Partisan effects of immigration reform

by Andrew Gelman on April 20, 2013 · 9 comments

in Immigration,Methodology

Alex Engler writes:

I just finished an article for the Georgetown Public Policy Review that you might be interested in. I took a thorough look at the influence of the Hispanic vote in congressional races in 2012, and how the party balance in the House changes under different levels of Hispanic party support. I used this to gain some insight into the prospects for immigration reform, and the results are really interesting. There’s also a few nice graphs and maps.

From the article: “the Republican Party has a great deal to gain from successful bipartisan immigration reform, House Democrats face little benefit and even, paradoxically, the possibility of significant losses.”

I have to say that I’m suspicious of analyses where the rebound is bigger than the main effect, but that’s just a hunch on my part, not a serious analysis.

{ 9 comments }

KJ April 20, 2013 at 10:17 pm

I’m skeptical of the article because it assumes that passing immigration reform could increase Hispanic support for the GOP, and I’ve simply not seen any evidence that suggests that would happen.

Nadia Hassan April 21, 2013 at 4:14 pm

Matt Bareto’s survey provides evidence.

Phil April 21, 2013 at 7:13 am

I agree with KJ. Why do (some) people keep on acting as if all it takes for the GOP to win over Hispanics is to be nicer to them on immigration (believing Reagan’s adage about Hispanics being Republicans who just haven’t realized it yet)? Hispanics are liberals when it comes to Obamacare, the economy, cutting the deficit (i.e. they want tax hikes for the rich) and helping disadvantaged people. All Republicans will be doing by supporting CIR is to increase the size of the Democratic electorate in the nearterm future. Maybe – and that’s a big maybe IMO – Republicans will reap the benefits 2-3 generations down the line when Hispanics have become more integrated into US society. Protestantism is far more widespread among 3rd generation immigrants than it is among first generation Hispanics for example. They are also far more likely to support a hands off government. But then again a lot can happen over the next 40-60 years anyway.

DavidT April 21, 2013 at 12:45 pm

“All Republicans will be doing by supporting CIR is to increase the size of the Democratic electorate in the nearterm future.”

Under the Gang of Eight proposal, the next presidential election the “legalized” immigrants would be able to vote in would be in 2028.

Nameless April 21, 2013 at 4:40 pm

The core finding here is that heavily Hispanic districts, for the most part, vote Democratic already, which means that, among these, there are many more vulnerable Democratic districts than vulnerable Republican districts.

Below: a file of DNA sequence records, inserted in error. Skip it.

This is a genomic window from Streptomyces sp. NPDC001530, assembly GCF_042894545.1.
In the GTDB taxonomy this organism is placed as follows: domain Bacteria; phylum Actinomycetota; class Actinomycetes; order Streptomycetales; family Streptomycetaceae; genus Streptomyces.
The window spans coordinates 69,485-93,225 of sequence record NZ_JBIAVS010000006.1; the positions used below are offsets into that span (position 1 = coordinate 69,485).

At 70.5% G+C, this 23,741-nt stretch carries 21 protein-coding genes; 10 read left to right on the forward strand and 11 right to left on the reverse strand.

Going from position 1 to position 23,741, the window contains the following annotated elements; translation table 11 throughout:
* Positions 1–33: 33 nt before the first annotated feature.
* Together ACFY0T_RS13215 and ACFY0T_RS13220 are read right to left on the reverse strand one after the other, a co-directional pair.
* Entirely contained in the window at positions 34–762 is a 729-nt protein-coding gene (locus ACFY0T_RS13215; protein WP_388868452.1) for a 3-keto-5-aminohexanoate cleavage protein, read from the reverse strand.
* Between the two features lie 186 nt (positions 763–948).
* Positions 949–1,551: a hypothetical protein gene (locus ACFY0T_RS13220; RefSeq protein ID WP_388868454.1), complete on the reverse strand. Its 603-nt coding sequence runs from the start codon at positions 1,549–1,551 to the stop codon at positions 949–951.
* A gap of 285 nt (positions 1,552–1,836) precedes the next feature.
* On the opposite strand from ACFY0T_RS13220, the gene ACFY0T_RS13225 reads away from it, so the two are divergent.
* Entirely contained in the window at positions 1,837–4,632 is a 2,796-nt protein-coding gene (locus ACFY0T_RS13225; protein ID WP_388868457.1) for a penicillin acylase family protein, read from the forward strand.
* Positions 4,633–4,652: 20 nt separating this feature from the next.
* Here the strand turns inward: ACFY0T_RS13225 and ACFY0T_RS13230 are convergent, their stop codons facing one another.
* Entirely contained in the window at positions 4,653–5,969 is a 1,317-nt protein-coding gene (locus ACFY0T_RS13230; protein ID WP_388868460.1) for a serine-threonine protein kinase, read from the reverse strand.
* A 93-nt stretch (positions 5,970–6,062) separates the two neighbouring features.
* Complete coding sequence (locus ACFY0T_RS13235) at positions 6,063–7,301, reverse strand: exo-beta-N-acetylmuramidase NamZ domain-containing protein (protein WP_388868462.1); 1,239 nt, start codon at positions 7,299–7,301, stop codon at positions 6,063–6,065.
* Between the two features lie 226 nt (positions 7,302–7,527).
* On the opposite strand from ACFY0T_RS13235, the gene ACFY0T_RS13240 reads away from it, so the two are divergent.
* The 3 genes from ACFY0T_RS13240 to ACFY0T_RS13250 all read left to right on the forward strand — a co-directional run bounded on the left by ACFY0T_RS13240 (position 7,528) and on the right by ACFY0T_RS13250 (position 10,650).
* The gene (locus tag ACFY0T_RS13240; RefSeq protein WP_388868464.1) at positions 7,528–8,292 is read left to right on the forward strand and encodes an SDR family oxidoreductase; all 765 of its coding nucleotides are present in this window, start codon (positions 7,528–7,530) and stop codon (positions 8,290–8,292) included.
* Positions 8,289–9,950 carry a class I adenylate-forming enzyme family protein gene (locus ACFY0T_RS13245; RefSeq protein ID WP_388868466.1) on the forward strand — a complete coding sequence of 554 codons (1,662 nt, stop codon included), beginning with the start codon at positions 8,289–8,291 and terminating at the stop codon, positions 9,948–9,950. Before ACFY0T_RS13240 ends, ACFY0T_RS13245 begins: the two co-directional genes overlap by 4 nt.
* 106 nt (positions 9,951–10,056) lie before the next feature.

That part is plausible. The suspicious part is that, according to their article (at least as far as I understand it), even if Hispanic turnout was increased in 2012 to match the average American level (for starters, that would involve legalizing all illegal immigrants and giving citizenship to all Hispanics), the number of seats gained by Democrats would have been … zero.

Naturally, if the main effect is zero, second order effects could go in any direction.

Current white turnout is at least 30% higher than Hispanic turnout and Hispanics vote Democratic 3:1. The idea that, in the entire country, there isn’t a single district where increasing Hispanic turnout by 30% would not flip the seat, seems incredible and makes me want to look at their data.

I hope it’s not another case of an Excel coding error.

Steve Sailer April 22, 2013 at 8:14 pm

Under the Voting Rights Act of 1982, numerous House districts are gerrymandered to be majority minority, which means that most Hispanics and blacks are rounded up into super-Democratic districts that are so liberal they’ll elect a minority Democrat. The Republicans like this because it helps Republicans win the more marginal districts, and it encourages nonwhite Democratic politicians to start their careers as race men, more Bobby Rush than Barack Obama, who thus later have a hard time winning state-wide office.

However, that’s all small potatoes compared to the GOP losing Texas’s Electoral Votes.

Nameless April 22, 2013 at 9:41 pm

Geographical distribution of voters in the U.S. is inherently skewed, with far more super-Democratic neighborhoods than super-Republican neighborhoods.

Here’s precinct-level data from Nov 2012 elections in one random county (Clark County, Nevada – Las Vegas and surrounding areas):

http://redrock.clarkcountynv.gov/electionresults/sov/12G/PRESIDENT_AND_VICE-PRESIDENT.txt

Excluding precincts with fewer than 100 voters and ignoring third party votes, the “reddest” precinct went for Romney 86%/14%, next three reddest went for Romney 84%/16%, 81%/19% and 81%/19%.

At the opposite end of the spectrum, we have not one but two precincts where Obama got 99%(!) of the vote, and 31 precincts more Democratic than the most Republican precinct in the county.

Even though Clark County leans Democratic overall, this pattern holds more generally.

One consequence is that, in the absence of gerrymandering, there is an inherent (slight) Republican bias in the geography.

Steve Sailer April 23, 2013 at 2:14 am

Judging from this precinct data, white voters tend to be more open-minded and nonconformist than nonwhite voters.

Nameless April 23, 2013 at 12:42 pm

I wouldn’t necessarily want to make value judgments about races based on this data. White voters can be very partisan too. (Precincts in UC San Diego went 85% to 90% for Obama, and they are full of white and some Asian students.) I’m just making an observation about geography.

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